×

A year after weight loss, the desire to eat grows

  • A bigger challenge than losing weight is keeping it off for more than a year. (Dreamstime) Dreamstime



Los Angeles Times
Friday, February 02, 2018

Losing weight is, for most people, the easy part. The bigger challenge is trying to keep it off for more than a year.

New research helps explain why people in this second stage are so much more prone to failure.

In a nutshell, people who have shed a significant chunk of their weight are hungrier and have a stronger desire to eat for at least a year after transitioning from weight loss to weight-loss maintenance. And even when their hormones send loud satiety signals to the brain after a meal, they still don’t feel full.

The new study, published Thursday in the American Journal of Physiology-Endocrinology and Metabolism, falls in line with a growing field of research that explores the body’s tenacious and multi-pronged response to weight loss.

To study the effects of weight loss in 35 severely obese subjects, Norwegian researchers helped them lose close to a tenth of their weight. They provided dietary advice, exercise coaching and psychotherapy during several three-week stays at a wooded retreat in eastern Norway. All the subjects had a body-mass index greater than 42 (a BMI over 30 is considered obese) at the outset of the study.

At one year, when subjects had lost an average of close to 24 pounds, they returned to the retreat to map out maintenance plans.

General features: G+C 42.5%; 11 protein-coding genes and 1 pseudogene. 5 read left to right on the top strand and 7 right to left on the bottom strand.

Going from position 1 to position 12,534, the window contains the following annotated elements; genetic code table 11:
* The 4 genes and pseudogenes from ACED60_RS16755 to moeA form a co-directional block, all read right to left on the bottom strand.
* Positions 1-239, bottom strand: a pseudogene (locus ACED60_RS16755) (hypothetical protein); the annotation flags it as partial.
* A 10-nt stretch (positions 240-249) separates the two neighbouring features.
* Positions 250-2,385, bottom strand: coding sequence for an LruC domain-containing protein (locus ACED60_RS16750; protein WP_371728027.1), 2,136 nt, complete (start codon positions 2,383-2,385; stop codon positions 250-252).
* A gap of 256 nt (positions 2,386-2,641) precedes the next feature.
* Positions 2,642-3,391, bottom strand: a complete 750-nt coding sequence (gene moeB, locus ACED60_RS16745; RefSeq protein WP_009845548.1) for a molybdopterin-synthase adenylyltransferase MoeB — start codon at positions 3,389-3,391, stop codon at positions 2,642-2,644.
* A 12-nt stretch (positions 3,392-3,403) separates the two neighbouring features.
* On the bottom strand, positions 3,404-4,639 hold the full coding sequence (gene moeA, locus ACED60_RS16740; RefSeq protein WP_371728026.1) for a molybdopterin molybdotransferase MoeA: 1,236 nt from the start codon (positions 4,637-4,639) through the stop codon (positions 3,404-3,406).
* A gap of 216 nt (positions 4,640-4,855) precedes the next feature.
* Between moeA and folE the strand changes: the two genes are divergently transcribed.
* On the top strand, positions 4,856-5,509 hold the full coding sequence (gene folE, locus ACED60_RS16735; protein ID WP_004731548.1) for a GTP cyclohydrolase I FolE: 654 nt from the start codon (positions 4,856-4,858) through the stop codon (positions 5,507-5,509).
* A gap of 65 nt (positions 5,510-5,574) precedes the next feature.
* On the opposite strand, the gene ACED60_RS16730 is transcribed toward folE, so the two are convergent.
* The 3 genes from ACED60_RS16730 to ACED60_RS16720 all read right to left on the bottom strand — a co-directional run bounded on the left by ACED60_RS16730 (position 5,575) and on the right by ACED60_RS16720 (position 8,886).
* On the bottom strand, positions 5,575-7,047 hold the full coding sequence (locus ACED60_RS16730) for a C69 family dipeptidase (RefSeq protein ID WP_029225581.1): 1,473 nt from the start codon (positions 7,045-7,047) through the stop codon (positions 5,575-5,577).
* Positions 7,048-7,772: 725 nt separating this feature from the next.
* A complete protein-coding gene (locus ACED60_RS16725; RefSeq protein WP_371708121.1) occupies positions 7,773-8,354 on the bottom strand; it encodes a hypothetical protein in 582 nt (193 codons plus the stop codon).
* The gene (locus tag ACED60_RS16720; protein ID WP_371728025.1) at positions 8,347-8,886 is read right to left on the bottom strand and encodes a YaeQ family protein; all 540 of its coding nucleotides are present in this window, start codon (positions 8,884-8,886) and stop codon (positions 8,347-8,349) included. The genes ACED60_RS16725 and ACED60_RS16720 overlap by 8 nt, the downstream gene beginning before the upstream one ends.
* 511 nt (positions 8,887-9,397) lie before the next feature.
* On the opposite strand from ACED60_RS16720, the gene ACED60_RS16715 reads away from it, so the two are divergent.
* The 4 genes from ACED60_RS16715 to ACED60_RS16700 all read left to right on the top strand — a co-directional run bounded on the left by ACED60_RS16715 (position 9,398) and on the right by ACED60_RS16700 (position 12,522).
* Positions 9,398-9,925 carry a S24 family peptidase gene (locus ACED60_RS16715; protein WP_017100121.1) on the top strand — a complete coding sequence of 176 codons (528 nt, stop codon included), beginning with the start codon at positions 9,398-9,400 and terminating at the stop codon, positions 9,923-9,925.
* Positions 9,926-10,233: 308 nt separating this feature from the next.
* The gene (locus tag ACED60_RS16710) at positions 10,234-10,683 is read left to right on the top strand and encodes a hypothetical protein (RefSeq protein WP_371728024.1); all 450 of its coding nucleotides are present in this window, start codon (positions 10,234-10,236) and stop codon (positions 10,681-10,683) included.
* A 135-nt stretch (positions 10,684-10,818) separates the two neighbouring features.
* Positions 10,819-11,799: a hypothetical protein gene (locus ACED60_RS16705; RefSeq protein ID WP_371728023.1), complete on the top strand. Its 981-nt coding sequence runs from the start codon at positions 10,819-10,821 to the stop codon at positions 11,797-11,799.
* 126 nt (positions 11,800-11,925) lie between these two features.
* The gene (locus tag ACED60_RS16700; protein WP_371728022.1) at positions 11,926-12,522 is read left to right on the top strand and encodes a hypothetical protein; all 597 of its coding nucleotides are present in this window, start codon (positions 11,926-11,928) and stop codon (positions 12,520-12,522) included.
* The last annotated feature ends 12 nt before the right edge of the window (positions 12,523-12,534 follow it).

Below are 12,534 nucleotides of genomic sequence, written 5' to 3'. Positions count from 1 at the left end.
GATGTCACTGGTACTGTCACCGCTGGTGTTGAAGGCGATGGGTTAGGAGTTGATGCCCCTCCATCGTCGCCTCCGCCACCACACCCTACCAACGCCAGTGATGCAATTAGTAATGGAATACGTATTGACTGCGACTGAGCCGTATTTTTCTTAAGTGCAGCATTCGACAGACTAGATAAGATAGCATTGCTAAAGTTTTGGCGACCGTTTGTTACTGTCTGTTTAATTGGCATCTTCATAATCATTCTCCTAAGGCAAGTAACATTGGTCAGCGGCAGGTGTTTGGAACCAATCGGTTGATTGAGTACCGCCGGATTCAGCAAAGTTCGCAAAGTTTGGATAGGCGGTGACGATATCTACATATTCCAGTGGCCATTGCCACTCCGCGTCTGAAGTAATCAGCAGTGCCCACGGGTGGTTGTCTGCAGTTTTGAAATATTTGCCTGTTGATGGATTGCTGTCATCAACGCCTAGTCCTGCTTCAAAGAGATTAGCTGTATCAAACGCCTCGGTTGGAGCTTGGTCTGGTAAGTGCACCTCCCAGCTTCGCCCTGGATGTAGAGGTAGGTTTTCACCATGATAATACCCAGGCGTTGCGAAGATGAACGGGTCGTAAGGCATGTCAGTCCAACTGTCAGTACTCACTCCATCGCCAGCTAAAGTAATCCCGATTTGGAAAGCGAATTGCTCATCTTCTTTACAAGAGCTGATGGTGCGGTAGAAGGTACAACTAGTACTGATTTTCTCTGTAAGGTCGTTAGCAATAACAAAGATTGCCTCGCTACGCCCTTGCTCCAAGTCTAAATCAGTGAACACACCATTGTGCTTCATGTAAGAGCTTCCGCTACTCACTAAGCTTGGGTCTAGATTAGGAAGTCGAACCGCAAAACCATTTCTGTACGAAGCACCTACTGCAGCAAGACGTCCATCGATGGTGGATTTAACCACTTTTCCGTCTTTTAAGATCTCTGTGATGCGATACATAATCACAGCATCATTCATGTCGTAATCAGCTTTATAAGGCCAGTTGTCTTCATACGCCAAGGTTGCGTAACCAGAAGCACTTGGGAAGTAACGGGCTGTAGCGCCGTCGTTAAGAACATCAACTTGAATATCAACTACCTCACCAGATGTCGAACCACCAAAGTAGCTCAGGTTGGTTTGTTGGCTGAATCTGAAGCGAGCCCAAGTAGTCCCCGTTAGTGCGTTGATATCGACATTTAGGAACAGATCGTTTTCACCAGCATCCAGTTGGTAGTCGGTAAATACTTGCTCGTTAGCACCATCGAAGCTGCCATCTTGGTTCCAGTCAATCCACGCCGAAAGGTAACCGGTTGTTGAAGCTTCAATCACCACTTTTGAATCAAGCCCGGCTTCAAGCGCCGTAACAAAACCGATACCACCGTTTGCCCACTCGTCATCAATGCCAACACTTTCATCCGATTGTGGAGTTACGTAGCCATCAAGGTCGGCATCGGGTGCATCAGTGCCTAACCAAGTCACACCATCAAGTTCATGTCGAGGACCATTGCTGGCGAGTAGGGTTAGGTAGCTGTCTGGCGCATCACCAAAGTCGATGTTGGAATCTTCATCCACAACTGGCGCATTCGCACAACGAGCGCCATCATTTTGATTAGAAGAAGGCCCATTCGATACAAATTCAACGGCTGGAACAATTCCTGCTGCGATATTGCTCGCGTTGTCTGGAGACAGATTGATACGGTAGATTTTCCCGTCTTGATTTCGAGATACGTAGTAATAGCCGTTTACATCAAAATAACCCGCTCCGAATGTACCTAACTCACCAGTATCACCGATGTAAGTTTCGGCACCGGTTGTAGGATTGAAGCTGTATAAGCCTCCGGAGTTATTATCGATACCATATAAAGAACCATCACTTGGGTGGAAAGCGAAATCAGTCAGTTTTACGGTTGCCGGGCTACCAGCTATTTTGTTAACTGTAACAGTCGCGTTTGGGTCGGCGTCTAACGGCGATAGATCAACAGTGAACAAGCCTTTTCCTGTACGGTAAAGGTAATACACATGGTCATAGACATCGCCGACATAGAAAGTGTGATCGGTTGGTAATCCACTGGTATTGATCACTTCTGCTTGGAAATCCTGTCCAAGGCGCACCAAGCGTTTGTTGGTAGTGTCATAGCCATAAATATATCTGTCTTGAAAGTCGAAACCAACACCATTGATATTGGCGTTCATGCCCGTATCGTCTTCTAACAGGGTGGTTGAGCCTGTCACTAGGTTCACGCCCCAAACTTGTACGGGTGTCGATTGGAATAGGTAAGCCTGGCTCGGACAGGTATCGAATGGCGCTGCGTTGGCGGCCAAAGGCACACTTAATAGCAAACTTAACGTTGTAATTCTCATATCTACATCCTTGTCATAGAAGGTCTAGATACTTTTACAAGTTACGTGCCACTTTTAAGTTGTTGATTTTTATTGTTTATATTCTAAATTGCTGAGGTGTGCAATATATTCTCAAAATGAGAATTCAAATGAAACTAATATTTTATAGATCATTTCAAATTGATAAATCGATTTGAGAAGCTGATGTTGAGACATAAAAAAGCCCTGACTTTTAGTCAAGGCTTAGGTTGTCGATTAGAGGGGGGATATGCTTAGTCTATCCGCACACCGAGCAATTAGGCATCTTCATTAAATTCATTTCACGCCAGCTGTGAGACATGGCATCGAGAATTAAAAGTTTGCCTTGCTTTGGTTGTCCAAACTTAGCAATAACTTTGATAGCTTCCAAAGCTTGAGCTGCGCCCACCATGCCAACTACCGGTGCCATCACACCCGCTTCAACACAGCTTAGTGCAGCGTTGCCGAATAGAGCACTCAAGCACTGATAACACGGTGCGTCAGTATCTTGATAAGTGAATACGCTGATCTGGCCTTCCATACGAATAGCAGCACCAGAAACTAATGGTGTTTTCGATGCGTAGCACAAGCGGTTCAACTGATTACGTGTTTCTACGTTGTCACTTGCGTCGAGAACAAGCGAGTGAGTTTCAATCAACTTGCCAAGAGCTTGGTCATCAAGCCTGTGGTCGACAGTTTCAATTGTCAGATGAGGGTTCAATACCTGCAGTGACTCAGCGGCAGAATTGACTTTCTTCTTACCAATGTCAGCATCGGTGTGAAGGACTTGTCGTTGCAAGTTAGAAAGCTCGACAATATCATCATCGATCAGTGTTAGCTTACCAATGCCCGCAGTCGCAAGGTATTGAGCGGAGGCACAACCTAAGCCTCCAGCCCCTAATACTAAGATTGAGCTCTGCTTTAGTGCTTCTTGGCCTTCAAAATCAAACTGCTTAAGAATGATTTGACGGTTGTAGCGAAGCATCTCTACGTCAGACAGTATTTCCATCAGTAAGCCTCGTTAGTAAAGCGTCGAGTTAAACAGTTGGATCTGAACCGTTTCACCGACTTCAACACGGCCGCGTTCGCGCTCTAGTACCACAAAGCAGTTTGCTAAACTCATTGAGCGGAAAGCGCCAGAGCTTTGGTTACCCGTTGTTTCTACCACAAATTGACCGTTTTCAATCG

Every six months from enrollment to two years out, researchers checked in to conduct a series of tests. Before and for three hours after meals, they gauged subjects’ subjective feelings of hunger, fullness and desire to eat, and asked how much food they planned to consume. And they measured circulating levels of five separate hormones that regulate appetite to see how they responded to the prospect of a meal or a meal just eaten.

What they found was the body’s reaction to weight loss shifted over time.

In the short run — four weeks after their exercise-and-weight-loss regimens got underway — the subjects had lost an average of 3.5 percent of their body weight. Their levels of appetite-boosting hormones had risen rapidly — probably a response to their getting roughly 3½ hours of exercise per day while at the retreat.

But they did not report increased hunger or desire to eat. And with rising levels of satiety hormones, they were feeling more full in the wake of eating a meal.

As they met their weight-loss goals, however, things changed.

At the end of a year of dieting and exercise, the study’s participants had lost about 7.4 percent of their weight and had improved their fitness considerably. But they reported to researchers a significant increase in their hunger and desire to eat. And the sensations of fullness they reported after meals had plummeted.

The good news, according the researchers: A sustained and supportive program of dietary restriction and physical activity does induce weight loss and can help very obese patients keep the weight off.

The bad news: “Patients with severe obesity who have lost significant amounts of weight ... will have to deal with increased hunger in the long-term.”